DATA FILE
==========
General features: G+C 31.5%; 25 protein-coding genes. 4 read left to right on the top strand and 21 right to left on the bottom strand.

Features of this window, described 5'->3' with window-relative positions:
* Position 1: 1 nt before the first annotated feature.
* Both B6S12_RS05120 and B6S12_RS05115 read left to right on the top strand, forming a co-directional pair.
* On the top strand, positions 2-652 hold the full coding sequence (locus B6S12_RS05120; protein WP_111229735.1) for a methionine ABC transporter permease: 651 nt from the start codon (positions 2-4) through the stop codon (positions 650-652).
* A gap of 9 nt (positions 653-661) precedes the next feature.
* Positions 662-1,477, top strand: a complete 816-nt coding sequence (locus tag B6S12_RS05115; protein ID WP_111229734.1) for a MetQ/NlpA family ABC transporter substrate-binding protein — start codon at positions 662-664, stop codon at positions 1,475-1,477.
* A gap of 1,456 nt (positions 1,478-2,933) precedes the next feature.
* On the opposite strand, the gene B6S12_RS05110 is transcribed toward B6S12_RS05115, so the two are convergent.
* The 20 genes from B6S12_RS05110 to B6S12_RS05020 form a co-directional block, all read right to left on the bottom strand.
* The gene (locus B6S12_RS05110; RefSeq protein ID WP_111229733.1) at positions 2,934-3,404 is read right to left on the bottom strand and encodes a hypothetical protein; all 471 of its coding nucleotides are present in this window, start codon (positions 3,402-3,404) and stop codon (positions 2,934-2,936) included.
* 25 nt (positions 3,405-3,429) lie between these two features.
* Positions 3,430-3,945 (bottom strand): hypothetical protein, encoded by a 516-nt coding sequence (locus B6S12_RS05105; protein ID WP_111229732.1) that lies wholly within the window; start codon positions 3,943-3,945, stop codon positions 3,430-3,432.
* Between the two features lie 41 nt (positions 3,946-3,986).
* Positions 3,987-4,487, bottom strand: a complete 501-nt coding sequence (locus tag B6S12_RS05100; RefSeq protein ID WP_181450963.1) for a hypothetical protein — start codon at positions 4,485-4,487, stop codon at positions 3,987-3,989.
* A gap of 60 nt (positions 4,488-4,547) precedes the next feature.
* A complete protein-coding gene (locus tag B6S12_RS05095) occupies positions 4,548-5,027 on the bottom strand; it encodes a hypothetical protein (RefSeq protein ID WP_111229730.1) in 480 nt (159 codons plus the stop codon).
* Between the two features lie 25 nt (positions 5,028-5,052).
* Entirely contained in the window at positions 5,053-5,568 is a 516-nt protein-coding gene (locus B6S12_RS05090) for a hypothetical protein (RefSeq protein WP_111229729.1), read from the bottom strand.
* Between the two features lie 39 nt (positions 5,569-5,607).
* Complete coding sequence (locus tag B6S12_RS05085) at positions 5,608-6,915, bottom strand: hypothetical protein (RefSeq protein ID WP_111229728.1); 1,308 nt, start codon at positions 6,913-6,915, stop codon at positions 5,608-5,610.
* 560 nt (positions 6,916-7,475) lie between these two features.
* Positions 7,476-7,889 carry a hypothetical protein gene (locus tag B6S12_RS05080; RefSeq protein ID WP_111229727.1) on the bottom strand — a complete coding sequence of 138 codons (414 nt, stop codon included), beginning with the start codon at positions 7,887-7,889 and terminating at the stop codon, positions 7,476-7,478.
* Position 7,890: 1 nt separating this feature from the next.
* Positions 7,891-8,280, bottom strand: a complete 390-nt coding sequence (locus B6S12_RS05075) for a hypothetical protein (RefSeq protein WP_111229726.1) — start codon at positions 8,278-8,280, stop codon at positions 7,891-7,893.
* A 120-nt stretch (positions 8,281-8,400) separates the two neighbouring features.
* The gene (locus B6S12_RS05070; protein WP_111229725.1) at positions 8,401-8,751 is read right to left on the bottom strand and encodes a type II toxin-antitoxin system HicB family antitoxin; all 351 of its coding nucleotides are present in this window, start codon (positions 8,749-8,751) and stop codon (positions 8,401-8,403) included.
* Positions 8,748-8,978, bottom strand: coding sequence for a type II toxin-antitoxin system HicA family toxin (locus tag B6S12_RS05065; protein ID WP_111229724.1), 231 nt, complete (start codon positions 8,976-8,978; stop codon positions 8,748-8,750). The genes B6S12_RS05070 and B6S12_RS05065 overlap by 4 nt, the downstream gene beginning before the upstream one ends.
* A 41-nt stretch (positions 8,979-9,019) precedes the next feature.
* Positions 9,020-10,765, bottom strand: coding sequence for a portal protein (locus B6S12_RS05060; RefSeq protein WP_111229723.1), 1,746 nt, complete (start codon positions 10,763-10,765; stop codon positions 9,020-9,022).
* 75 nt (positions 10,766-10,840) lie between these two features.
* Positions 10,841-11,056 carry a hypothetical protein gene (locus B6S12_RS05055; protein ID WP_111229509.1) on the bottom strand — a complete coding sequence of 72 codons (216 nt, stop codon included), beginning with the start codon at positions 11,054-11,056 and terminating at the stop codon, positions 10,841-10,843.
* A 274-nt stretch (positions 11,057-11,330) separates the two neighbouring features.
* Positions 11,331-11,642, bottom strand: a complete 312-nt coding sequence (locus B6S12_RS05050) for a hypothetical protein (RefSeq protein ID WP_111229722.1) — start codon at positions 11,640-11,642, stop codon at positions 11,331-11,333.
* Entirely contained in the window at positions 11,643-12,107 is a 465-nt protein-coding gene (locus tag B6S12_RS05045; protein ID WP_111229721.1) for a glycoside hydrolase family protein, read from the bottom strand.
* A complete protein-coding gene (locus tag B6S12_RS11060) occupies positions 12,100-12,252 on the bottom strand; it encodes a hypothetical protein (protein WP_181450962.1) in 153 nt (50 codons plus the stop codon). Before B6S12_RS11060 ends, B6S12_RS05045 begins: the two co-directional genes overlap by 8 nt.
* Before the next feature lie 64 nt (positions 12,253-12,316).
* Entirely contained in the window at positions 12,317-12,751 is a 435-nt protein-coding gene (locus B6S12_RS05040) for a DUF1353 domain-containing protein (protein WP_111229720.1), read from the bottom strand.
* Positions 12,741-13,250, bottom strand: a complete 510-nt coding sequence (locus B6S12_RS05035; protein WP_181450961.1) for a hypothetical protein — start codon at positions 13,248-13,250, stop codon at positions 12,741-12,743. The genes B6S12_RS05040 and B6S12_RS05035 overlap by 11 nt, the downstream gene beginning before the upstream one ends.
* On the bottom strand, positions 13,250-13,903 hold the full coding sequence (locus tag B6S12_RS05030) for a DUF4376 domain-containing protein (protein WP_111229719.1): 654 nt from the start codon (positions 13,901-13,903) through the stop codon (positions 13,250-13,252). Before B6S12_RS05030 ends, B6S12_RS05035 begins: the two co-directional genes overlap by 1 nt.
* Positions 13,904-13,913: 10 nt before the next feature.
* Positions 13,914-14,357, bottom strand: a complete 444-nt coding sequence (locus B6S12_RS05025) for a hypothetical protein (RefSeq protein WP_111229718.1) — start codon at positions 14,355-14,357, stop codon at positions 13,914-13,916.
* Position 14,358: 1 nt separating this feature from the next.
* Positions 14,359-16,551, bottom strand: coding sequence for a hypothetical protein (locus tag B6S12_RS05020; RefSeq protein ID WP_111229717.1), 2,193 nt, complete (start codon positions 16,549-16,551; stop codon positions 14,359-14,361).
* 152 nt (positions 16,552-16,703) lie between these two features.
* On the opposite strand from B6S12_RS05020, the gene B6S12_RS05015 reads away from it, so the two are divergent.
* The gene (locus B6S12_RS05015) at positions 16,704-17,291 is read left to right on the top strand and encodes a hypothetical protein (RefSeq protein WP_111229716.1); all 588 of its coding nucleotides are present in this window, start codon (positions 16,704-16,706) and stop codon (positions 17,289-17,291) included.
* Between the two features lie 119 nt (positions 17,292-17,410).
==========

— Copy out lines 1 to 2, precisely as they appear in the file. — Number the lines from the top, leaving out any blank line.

General features: G+C 31.5%; 25 protein-coding genes. 4 read left to right on the top strand and 21 right to left on the bottom strand.

Features of this window, described 5'->3' with window-relative positions: